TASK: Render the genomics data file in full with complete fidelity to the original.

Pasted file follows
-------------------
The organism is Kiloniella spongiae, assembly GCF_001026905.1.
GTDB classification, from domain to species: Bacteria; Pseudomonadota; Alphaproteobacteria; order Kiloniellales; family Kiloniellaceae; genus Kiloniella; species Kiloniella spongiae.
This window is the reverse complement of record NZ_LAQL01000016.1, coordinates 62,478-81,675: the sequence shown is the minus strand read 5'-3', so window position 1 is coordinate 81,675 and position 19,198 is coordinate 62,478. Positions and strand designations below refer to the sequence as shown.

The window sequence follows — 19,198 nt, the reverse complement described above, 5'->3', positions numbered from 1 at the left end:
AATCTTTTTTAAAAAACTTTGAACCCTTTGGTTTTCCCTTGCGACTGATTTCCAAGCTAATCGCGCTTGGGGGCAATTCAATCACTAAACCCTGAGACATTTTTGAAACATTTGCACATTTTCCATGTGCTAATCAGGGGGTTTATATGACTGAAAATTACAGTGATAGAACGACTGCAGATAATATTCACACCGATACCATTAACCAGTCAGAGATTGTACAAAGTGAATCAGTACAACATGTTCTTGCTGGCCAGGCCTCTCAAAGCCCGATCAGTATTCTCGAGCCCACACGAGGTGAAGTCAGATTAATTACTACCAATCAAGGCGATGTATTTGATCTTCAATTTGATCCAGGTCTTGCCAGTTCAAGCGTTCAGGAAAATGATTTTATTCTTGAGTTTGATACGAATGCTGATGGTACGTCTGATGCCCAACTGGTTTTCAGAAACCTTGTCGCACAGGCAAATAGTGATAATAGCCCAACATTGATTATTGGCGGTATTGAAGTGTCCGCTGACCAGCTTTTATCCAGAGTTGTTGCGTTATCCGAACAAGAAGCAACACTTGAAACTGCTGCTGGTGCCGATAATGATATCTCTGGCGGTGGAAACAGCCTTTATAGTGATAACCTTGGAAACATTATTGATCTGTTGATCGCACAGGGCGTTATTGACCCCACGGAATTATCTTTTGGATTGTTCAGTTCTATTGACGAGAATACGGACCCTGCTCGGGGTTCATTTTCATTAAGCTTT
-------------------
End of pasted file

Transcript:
The organism is Kiloniella spongiae, assembly GCF_001026905.1.
GTDB classification, from domain to species: Bacteria; Pseudomonadota; Alphaproteobacteria; order Kiloniellales; family Kiloniellaceae; genus Kiloniella; species Kiloniella spongiae.
This window is the reverse complement of record NZ_LAQL01000016.1, coordinates 62,478-81,675: the sequence shown is the minus strand read 5'-3', so window position 1 is coordinate 81,675 and position 19,198 is coordinate 62,478. Positions and strand designations below refer to the sequence as shown.

The window sequence follows — 19,198 nt, the reverse complement described above, 5'->3', positions numbered from 1 at the left end:
AATCTTTTTTAAAAAACTTTGAACCCTTTGGTTTTCCCTTGCGACTGATTTCCAAGCTAATCGCGCTTGGGGGCAATTCAATCACTAAACCCTGAGACATTTTTGAAACATTTGCACATTTTCCATGTGCTAATCAGGGGGTTTATATGACTGAAAATTACAGTGATAGAACGACTGCAGATAATATTCACACCGATACCATTAACCAGTCAGAGATTGTACAAAGTGAATCAGTACAACATGTTCTTGCTGGCCAGGCCTCTCAAAGCCCGATCAGTATTCTCGAGCCCACACGAGGTGAAGTCAGATTAATTACTACCAATCAAGGCGATGTATTTGATCTTCAATTTGATCCAGGTCTTGCCAGTTCAAGCGTTCAGGAAAATGATTTTATTCTTGAGTTTGATACGAATGCTGATGGTACGTCTGATGCCCAACTGGTTTTCAGAAACCTTGTCGCACAGGCAAATAGTGATAATAGCCCAACATTGATTATTGGCGGTATTGAAGTGTCCGCTGACCAGCTTTTATCCAGAGTTGTTGCGTTATCCGAACAAGAAGCAACACTTGAAACTGCTGCTGGTGCCGATAATGATATCTCTGGCGGTGGAAACAGCCTTTATAGTGATAACCTTGGAAACATTATTGATCTGTTGATCGCACAGGGCGTTATTGACCCCACGGAATTATCTTTTGGATTGTTCAGTTCTATTGACGAGAATACGGACCCTGCTCGGGGTTCATTTTCATTAAGCTTT